DCOM is the distributed (hence D) form of Microsoft's Component Object Model (COM) and is designed to allow invocation and use of COM objects between machines. CORBA (Common Object Request Broker Architecture) is a unified protocol which gathers together several other manufacturers attempts at object oriented distributed systems. It is a sufficiently broad standard to allow clients and server software to be written in a variaty of languages, and is very popular for adding a distributed layer to existing systems written in the likes of C or COBOL.
RMI (Remote Method Invocation) is simpler than CORBA, but is specific to Java.
I don't know much about DCOM, but in a Java context the main choice is between CORBA and RMI anyway.
In a CORBA system, each machine (client and server) runs an ORB (Object Request Broker) which mediates between machines. Each ORB may register itself, and the objects it manages, with other ORBs on the network. When a client wishes to call a method on a remote object, it calls its local ORB, which looks up which server(s) can provide an implementation of that object, and forwards the request to the ORB on that machine. The server ORB then invokes the appropriate object method. Thus CORBA may be described as decentralized. Each ORB knows about other ORBs. ORBs communicate with each other using IIOP (Inter ORB Communication Protocol).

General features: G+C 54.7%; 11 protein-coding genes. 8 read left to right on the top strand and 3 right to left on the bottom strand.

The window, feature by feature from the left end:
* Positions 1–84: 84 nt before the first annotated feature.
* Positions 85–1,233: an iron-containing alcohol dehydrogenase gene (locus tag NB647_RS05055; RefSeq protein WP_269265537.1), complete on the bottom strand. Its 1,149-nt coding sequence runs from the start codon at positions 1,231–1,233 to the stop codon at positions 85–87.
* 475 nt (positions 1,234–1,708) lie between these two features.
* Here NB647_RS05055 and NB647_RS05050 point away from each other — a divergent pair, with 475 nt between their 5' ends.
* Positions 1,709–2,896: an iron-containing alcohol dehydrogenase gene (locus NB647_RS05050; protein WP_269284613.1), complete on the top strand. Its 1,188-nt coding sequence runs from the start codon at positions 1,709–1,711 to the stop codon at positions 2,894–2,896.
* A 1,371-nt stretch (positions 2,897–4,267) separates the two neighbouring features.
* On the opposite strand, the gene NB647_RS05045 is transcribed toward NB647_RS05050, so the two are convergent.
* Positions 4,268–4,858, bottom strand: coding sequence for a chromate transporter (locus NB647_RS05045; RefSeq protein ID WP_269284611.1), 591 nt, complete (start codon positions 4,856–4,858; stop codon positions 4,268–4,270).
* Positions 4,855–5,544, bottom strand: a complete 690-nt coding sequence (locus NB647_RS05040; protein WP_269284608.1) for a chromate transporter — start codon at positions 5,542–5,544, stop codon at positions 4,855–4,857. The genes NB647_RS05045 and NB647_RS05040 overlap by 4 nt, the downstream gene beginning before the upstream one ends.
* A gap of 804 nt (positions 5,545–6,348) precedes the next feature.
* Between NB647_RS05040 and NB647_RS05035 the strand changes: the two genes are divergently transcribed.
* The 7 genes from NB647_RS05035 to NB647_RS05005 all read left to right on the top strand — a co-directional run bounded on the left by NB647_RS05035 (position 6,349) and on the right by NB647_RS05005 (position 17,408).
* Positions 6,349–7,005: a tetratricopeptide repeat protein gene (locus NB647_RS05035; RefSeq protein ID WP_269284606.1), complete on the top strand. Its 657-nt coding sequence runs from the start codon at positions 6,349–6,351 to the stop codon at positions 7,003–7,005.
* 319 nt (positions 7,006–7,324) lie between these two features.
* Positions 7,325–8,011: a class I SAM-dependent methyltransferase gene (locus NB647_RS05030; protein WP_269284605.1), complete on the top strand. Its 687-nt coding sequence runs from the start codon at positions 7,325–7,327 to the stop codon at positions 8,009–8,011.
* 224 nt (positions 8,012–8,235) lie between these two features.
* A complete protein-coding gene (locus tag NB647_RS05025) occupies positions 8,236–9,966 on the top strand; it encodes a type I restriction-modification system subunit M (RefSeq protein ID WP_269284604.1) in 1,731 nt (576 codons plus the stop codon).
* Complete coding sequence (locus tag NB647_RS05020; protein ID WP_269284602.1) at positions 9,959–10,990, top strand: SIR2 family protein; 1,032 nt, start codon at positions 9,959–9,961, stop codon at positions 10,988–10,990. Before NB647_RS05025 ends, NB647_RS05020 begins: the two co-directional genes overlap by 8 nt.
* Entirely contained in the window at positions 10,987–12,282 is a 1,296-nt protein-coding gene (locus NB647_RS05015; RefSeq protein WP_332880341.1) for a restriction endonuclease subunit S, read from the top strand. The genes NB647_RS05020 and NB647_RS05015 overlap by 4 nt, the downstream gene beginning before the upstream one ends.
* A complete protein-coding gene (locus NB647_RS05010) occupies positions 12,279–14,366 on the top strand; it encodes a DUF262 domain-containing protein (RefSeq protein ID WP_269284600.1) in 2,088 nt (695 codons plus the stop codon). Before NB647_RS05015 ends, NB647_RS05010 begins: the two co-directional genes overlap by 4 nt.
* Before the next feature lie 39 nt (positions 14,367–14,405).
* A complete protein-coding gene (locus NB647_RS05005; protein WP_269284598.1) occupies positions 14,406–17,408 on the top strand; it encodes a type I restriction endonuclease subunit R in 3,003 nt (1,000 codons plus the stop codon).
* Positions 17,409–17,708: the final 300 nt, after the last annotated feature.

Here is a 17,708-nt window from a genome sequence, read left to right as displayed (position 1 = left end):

RMI, on the other hand gains its cimplicity by having only one 'registry', shared between several machines. Any Java program which wishes to take part in RMI must register any remote objects with the registry, which then mediates between them. When a client wishes to call a method on a remote object it calls the registry which forwards the request to the appropriate object on the appropriate system.
RMI usually uses its own transport protocol, but as Paul mentions, most (but not all, yet) of RMI's features are available if RMI uses the CORBA IIOP protocol. This should also allow RMI registries to communicate with CORBA ORBs.
Java Distributed Computing (O'Reilly, ISBN: 1565922069)
Client/Server Programming with Java and CORBA (John Wiley & Sons, ISBN: 047124578X)
I hope some of the above helps,